<?php if ( is_single( 5653 ) ) { ?>

    <button type="button" class="custom_add_to_cart_button button alt<?php echo esc_attr( wc_wp_theme_get_element_class_name( 'button' ) ? ' ' . wc_wp_theme_get_element_class_name( 'button' ) : '' ); ?>"><?php echo esc_html( $product->single_add_to_cart_text() ); ?></button>

    <button type="submit" name="add-to-cart" value="<?php echo esc_attr( $product->get_id() ); ?>" class="d-none single_add_to_cart_button button alt"><?php echo esc_html( $product->single_add_to_cart_text() ); ?></button>

<?php } else { ?>

    <button type="submit" name="add-to-cart" value="<?php echo esc_attr( $product->get_id() ); ?>" class="single_add_to_cart_button button alt"><?php echo esc_html( $product->single_add_to_cart_text() ); ?></button>

<?php }

Since I’m using Bootstrap you can see how I hid the native “.add-to-cart” button using the “d-none” class. When not using Bootstrap you could just hide the native WooCommerce .single_add_product_to_cart button using CSS:

.postid-5653 .single_add_to_cart_button{display:none}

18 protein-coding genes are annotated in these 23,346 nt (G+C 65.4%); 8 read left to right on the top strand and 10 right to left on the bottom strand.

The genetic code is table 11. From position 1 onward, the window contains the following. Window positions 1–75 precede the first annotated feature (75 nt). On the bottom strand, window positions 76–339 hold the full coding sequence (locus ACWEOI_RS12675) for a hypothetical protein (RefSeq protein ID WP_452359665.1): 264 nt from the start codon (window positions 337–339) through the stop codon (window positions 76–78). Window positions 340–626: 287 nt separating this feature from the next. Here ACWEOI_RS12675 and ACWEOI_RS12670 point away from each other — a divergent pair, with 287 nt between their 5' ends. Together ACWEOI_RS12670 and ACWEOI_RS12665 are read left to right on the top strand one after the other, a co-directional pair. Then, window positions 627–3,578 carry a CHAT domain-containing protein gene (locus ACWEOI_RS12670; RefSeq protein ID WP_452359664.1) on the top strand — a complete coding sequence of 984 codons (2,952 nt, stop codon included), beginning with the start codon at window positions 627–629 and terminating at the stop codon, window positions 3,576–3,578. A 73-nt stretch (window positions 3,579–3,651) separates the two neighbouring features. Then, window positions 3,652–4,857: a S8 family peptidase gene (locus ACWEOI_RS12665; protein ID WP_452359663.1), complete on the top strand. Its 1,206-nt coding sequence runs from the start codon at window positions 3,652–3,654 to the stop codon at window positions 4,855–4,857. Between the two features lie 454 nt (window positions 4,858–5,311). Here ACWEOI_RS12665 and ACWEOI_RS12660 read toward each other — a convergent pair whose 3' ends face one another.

Instead of editing WooCommerce templates, which can lead to headaches down the road if WooCommerce makes breaking changes — or even if they just keep updating the template — this could also be done by using the 'woocommerce_after_add_to_cart_quantity' action hook and the $product global, like so:

<?php add_action( 'woocommerce_after_add_to_cart_quantity', 'custom_button_after_add_to_cart_quantity' );

function dummy_button_after_add_to_cart_quantity() {
    global $product;
    if ( ! $product || 5653 !== $product->get_id() ) {	
    } ?>
			<button type="button" class="custom_add_to_cart_button button alt<?php echo esc_attr( wc_wp_theme_get_element_class_name( 'button' ) ? ' ' . wc_wp_theme_get_element_class_name( 'button' ) : '' ); ?>"><?php echo esc_html( $product->single_add_to_cart_text() ); ?></button>
<?php }